Working time including overtime is regulated by the Basic Conditions of Employment Act, but many workers are not familiar with the technicalities of these laws and many employers do not adhere to the rules, says Arlene Leggat, President of the South African Payroll Association (SAPA).
One of the first things that employees should know is whether they can claim overtime according to the law.
“The earnings threshold to be able to earn overtime is currently R205 433.30 per year.
Companies aren’t legally required to pay overtime to employees who earn over this threshold.
Overtime compensation also doesn’t apply to senior management, employees engaged as sales staff who travel to the premises of customers and regulate their own hours or employees who work less than 24 hours a month for an employer,” says Leggat.
What if your employment contract says you can claim overtime?
Leggat advises workers to fine-comb their employment contracts before they join a new company, as the wording in contracts that reference the Employment Act is often misleading.
“Do not assume that you will be compensated for overtime if the contract says that you will be paid for the hours according to the Basic Conditions of Employment Act. If your earnings are over the threshold or you are exempt from overtime compensation due to your role, you might not be compensated,” says Leggat.
In a 2010 lawsuit between packaging and paper group, Mondi, and its employees, Mondi argued that if employees were paid overtime and it pushed their salaries above the R205 433.30 per year earnings threshold, they weren’t obliged to pay overtime.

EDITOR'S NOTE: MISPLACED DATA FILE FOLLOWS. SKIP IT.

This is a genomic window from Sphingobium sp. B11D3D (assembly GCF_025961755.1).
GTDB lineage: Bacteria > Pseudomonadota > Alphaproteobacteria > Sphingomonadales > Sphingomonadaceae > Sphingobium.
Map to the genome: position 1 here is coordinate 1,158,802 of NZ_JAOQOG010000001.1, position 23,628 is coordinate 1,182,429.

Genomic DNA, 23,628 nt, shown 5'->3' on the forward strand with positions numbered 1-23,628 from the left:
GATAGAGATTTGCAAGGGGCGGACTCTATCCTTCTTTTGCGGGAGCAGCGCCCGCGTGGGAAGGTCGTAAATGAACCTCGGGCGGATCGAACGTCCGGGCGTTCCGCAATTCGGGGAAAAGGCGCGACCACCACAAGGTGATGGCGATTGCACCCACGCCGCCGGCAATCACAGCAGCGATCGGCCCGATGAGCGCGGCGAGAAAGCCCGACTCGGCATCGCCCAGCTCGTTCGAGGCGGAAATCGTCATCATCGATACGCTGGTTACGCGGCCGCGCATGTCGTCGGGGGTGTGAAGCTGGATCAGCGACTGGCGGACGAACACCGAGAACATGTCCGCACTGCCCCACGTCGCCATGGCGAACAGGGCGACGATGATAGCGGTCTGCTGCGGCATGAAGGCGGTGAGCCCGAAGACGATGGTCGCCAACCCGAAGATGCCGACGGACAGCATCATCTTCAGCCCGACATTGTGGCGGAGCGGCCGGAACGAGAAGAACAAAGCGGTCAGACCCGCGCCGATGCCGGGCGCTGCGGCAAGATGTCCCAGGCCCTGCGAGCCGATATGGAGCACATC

Mondi lost the case and had to reimburse employees for the hours they worked.
“People earning below the threshold aren’t high-income earners and unfortunately, the relationship between employees and employers regarding overtime often sways between beneficial towards workers and abusive,” says Leggat.
Working extra hours: a double-edged sword
Employees in the retail sector and food industry, for example, are often offered overtime shifts. According to the Employment Act, workers are not allowed to work more than 10 hours of overtime a week (collective agreement may increase this to 15 hours per week for up to 2 months a year) or more than 12 hours on any day.
“While the law stipulates that workers aren’t allowed to work more than 10 hours overtime a week, they may be compelled to take on more work if they need the money. On one hand, employees benefit from the increased earning ability, but they need to make sure that they aren’t getting stuck in an abusive situation,” says Leggat.
She concludes by saying that no employee can be forced to work unreasonable hours.
“Most employment contracts imply that occasional overtime is expected as part of the role, but an employer can’t threaten you to work unreasonable hours. Reach out to the Department of Labour if you are working unfair hours or you are not being compensated for your extra work,” concludes Leggat
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